True Greatness—Living a humble life
True Greatness is what God desires for us. It is rooted in the person and work of Christ. Saint Paul lays out the first principles of the Gospel—how to have True Greatness.
Now I would remind you, brothers, of the gospel I preached to you,
which you received,
in which you stand,
and by which you are being saved,
if you hold fast to the word I preached to you—unless you believed in vain.
(1 Corinthians 15:1-2 ESV)
To Received; To Stand; To Finish—In Christ Jesus is our past, present, and future hope. Unless this is your starting place, Paul says, “It was for nothing that you believed.”
We should memorize Paul’s starting place, the essentials of Christianity—don’t make it more complicated:
Christ died for our sins in accordance with the Scriptures,
that he was buried,
that he was raised on the third day in accordance with the Scriptures.
(1 Corinthians 15:3-4 ESV)
If you need explain the Christian faith, this is it. Christ died for our sins, was buried, and rose again. Paul says this is what was “handed down” from the beginning. Jesus is God’s promised savior—it is there in your Bible. God came to us in human form—Jesus really died and really rose again—it is there in your Bible. It is because Jesus died for our sins, was buried, and rose again that we can be given a new life—the eyewitness statements are there in your Bible.
“Don’t forget it” says Paul. If you stick to these basic facts you will have True Greatness. We can get so caught up in all the churchy stuff, the spiritual life stuff, and the mission stuff that we forget True Greatness begins, continues, and finishes with the mercy of God. Christ died for our sins, was buried, and rose again.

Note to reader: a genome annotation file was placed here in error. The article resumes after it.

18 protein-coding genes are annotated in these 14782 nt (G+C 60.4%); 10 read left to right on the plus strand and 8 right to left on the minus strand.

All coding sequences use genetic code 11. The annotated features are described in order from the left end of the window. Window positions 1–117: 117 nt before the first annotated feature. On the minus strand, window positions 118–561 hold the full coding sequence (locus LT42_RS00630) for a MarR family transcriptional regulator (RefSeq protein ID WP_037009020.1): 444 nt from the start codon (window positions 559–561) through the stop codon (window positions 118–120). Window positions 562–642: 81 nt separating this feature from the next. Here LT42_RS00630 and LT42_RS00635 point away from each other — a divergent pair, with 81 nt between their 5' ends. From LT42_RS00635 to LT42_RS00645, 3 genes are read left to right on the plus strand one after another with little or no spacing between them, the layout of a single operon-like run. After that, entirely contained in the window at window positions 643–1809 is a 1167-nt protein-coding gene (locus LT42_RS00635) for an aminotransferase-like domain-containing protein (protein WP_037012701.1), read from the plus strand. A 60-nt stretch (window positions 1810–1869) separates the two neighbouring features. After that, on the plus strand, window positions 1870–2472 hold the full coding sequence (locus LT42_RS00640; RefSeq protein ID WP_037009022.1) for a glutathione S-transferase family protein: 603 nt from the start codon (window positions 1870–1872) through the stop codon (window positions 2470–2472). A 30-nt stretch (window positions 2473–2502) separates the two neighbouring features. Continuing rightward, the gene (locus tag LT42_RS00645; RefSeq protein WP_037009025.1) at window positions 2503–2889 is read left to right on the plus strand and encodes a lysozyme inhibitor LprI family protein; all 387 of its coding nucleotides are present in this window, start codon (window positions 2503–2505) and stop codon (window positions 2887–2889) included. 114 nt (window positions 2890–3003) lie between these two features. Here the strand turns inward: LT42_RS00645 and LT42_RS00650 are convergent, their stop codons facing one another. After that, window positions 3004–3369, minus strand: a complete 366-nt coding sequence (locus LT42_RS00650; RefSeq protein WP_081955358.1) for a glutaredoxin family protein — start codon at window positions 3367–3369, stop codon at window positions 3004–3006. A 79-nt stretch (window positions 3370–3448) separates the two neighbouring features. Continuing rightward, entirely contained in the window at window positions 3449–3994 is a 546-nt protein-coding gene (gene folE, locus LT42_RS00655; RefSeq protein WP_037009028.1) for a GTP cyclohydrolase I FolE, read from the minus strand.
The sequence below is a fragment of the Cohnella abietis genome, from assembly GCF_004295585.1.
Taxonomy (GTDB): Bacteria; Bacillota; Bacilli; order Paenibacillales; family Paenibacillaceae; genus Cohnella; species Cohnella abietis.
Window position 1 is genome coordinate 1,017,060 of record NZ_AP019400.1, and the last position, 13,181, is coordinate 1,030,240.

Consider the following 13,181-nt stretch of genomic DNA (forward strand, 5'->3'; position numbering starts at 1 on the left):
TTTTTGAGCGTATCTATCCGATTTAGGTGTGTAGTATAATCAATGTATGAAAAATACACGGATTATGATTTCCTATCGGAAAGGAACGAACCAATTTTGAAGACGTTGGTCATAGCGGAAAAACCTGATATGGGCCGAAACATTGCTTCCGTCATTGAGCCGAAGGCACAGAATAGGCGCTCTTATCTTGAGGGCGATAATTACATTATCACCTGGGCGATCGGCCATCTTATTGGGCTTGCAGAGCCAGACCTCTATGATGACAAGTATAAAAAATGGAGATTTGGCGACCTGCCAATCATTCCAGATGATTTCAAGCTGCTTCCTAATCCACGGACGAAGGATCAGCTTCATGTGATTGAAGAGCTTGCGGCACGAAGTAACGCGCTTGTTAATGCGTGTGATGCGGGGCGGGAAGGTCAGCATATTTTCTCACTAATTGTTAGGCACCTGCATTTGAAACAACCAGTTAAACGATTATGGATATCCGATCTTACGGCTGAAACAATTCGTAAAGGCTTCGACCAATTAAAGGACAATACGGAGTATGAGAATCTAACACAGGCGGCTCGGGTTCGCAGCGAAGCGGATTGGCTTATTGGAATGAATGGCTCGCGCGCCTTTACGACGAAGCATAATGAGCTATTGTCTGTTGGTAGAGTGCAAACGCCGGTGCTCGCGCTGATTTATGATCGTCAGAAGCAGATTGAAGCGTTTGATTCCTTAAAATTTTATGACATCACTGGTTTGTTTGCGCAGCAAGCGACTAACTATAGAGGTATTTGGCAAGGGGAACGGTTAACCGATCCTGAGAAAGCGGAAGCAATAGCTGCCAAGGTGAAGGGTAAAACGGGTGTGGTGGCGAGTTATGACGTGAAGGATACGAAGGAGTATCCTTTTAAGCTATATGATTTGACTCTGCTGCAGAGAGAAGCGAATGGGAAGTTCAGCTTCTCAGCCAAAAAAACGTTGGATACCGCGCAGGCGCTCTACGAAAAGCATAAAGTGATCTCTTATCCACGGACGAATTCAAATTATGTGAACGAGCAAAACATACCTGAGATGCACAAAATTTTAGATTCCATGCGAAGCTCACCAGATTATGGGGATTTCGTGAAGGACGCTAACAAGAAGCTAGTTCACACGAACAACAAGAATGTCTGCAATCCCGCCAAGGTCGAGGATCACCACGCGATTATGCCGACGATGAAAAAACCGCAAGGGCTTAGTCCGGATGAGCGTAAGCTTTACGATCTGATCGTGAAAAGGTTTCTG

What seemed to get Jesus ticked off more than anything else was not bad behavior, self-centeredness, or indifference. Jesus harshest words were for the “self-righteous.” It was for those with their noses in the air. It was for those of us who whisper, “Did you know what Joe and Sally were doing the other day?” What I’m not saying but thinking is “I’m not slumming around doing those kinds of things.”
When it comes to humility, seeing the reality of who we are, we rarely have a problem of thinking to we’re worse than what we are—except when we’re bragging. “That was nothing. I used to twice as much twice as often.” And I make sure everyone can see the notches carved into my belt.
If you read Scripture or meet them in real life, you know clergy can be the worst. I’ve been in church every Sunday for the last 50 years. I pray twice a day. I read my Bible. I go to Bible Study, visit orphans and widows, on and on. It is no wonder who ended up in Jesus’ story about those who trusted in themselves—Clergy! Dante had no problem finding clergy to fill the Inferno.